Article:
Anonymous User
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Re: Stupid OCI bidding strategy question

Postby Anonymous User » Sun May 29, 2011 11:47 am

Renzo wrote:
Anonymous User wrote:
Renzo wrote:
Anonymous User wrote:Firms that hire people with higher GPAs tend to be better firms. Better firms tend to have better summer associate offer rates, perks, bonuses, salaries, job security (with some blazing obvious exceptions to the rule), and outcome options for exiting associates. There are reasons beyond prestige to take a better firm if you can get it.


Every last word of this is wrong.


Explain. You're saying that firms with higher GPA cutoffs tend not to have any material advantages, for summers and associates, than firms with low GPA cutoffs.


Yep. First, you are defining "better" firms as those firms that are most sensitive to GPA. That's flat absurd--more absurd by far than defining "better" as "higher up the Vault rankings."

Second, none of those "rules" you cite exist. GPA sensitivity does not correlate to offer rates, job security, perks, bonuses, base pay, or exit options. All the real players in NYC, and most of the non-NYC V25 pay lockstep base salary and bonuses. There are maybe three firms that pay above-market (I can only think of 2 right now). Lots of GPA-sensitive firms are highly leveraged, and more than a few had terrible offer rates (until last year, when things got a bit more stable).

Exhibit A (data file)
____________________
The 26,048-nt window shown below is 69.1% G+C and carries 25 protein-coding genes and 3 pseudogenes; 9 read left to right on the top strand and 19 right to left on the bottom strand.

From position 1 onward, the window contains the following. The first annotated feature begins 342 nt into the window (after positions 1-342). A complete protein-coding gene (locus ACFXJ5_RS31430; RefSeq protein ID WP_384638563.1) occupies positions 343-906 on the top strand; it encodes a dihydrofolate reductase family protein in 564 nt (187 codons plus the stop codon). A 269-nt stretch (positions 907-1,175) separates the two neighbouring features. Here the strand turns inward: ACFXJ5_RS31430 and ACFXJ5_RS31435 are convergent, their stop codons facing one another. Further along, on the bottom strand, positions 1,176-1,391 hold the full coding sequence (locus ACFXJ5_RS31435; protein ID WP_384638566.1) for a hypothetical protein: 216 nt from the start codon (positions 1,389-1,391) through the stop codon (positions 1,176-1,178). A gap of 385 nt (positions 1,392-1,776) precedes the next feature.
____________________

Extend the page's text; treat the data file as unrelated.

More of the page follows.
For example, Patterson Belknap is particularly GPA sensitive, and is far more likely to take someone from a lower-ranked school with outstanding grades than someone with just OK grades at a very top school. Davis Polk is the opposite--more likely to reach deep in the class at CLS/NYU than to reach down in the rankings for a top student. Why, exactly, is Patterson Belknap better in your world?


OP here. Thank you for all the replies, and thanks for the very helpful insight Renzo. I want a specific large market, and have a few practice areas I'm especially interested in, but for personal reasons, my criteria outside of that comes down to likelihood of an offer + market salary (most firms at OCI pay market) + reasonable billable hour requirement. I don't want to make partner, I don't want to be there for the long haul. I want to pay off my debt as quickly and painlessly as possible, and my exit strategy is hanging a shingle. That's why I really don't care about exit options, partnership prospects, or prestige.

Renzo
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Joined: Tue Dec 02, 2008 3:23 am

Re: Stupid OCI bidding strategy question

Postby Renzo » Sun May 29, 2011 11:52 am

Anonymous User wrote:
OP here. Thank you for all the replies, and thanks for the very helpful insight Renzo. I want a specific large market, but for personal reasons, my criteria outside of that comes down to likelihood of an offer + market salary (most firms at OCI pay market) + reasonable billable hour requirement. I don't want to make partner, I don't want to be there for the long haul. I want to pay off my debt as quickly and painlessly as possible.


Given that, I would focus on firms that have large classes (easier to get a job in the first case), and firms that will help you exit into the area that you want to land in after you leave biglaw. So, if you want to be district attorney, prioritize firms that do litigation; while if you want to do government work, focus on firms with regulatory practices, etc.